Of course, there are other designs for the mandolin. The French model (Matfer) shown is all stainless steel, also with an adjustable blade, and can be folded for storage after use. That's nice enough, except that it's heavy and quite expensive. Then there is the plastic Japanese model (Benriner) that has dominated the professional market because it is small and cheap. It also has an adjustable blade, but the plastic parts tend to bend and perform unevenly with sustained usage. So, if you have the space, for the best performance and the most charm, I recommend the Swiss model.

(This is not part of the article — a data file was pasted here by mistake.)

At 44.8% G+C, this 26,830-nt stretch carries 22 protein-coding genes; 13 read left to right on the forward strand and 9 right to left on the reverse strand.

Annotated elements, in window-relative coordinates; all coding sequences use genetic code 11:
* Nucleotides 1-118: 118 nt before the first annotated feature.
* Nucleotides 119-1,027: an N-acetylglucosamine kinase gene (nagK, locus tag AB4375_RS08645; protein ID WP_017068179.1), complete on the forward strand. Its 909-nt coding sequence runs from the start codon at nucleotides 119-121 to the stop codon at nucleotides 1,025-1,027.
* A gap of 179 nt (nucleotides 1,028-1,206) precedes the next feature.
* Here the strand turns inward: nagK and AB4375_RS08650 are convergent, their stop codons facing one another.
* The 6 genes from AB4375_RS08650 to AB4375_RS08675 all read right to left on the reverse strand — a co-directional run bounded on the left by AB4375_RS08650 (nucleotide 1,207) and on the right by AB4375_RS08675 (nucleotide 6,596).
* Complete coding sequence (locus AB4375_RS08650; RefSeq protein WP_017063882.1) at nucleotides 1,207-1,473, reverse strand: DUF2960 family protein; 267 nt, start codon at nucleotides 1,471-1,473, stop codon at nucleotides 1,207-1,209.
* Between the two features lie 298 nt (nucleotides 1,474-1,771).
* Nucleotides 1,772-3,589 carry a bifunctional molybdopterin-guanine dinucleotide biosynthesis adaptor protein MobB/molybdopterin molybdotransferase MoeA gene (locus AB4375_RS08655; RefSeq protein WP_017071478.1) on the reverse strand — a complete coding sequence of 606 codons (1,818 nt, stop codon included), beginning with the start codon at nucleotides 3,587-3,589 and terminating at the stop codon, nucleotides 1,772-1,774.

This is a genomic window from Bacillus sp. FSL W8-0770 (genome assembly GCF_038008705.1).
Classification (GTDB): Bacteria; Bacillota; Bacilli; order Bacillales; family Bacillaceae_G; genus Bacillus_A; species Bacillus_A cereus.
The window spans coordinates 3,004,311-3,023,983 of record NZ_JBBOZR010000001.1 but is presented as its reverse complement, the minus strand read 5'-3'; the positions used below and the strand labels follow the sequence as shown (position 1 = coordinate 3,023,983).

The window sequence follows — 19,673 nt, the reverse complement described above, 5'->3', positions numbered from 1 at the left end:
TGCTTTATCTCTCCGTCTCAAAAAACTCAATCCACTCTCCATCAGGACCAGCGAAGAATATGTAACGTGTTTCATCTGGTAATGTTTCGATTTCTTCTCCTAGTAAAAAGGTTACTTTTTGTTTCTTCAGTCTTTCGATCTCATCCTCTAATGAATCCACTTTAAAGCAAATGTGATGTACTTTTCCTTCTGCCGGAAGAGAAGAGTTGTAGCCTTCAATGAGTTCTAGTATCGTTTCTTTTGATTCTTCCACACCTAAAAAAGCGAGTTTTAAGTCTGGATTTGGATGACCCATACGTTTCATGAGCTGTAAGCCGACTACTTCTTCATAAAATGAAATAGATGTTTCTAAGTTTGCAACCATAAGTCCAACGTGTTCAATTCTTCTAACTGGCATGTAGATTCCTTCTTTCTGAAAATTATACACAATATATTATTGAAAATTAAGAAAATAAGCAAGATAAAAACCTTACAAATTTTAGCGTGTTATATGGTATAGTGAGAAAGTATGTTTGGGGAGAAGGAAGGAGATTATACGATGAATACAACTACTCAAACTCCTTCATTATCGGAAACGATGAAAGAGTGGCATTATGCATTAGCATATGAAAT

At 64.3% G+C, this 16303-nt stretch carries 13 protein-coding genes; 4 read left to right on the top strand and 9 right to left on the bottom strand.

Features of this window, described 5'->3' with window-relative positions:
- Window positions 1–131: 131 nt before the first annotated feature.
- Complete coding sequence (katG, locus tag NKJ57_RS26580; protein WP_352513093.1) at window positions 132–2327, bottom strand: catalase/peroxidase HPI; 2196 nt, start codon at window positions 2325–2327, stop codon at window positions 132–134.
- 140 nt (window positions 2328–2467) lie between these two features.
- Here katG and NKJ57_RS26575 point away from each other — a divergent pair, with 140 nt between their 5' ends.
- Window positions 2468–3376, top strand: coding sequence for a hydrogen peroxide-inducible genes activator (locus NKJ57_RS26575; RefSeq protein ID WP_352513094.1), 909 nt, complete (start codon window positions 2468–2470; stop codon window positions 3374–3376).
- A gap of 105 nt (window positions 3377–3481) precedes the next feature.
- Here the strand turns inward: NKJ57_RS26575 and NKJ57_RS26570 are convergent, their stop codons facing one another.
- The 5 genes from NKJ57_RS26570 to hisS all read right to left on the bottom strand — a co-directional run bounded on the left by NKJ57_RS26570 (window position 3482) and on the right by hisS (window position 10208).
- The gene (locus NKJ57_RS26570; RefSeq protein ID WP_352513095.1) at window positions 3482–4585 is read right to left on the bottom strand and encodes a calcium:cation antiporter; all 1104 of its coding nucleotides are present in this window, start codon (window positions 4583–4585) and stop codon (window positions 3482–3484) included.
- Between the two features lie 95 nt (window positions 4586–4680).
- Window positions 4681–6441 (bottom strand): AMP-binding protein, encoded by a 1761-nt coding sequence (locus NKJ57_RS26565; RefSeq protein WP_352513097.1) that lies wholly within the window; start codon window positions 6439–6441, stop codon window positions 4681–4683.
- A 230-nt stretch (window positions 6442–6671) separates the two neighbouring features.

Cool Tools Modernized
One of my favorite things about cooking in another country is finding these special tools. Yes, their mandolin is cool, but I'd used mandolins before. I was pretty excited to see one of their many specialized waffle irons. This dandy is an electric appliance that makes a pressed cookie like something between a tuile and a Belgian Waffle. The Swiss call these treats bricelets or brezeli, and they can be made either savory or sweet. While they are warm, they can be shaped like a tuile, light and crunchy! You can shape cones or cigars, make tile shapes or just leave them flat. The original waffle irons were pattern-engraved cast-iron plates on the end of long iron handles, so they could be warmed in the fire.
If there is one cookbook author that is universally recognized in Switzerland, it is Betty Bossi. She has collected and published extensive recipes from across the country. Taken as a whole, her works are much like a Swiss Joy of Cooking. I found a nice bricelet recipe, but perused another hour through the culinary repertoire.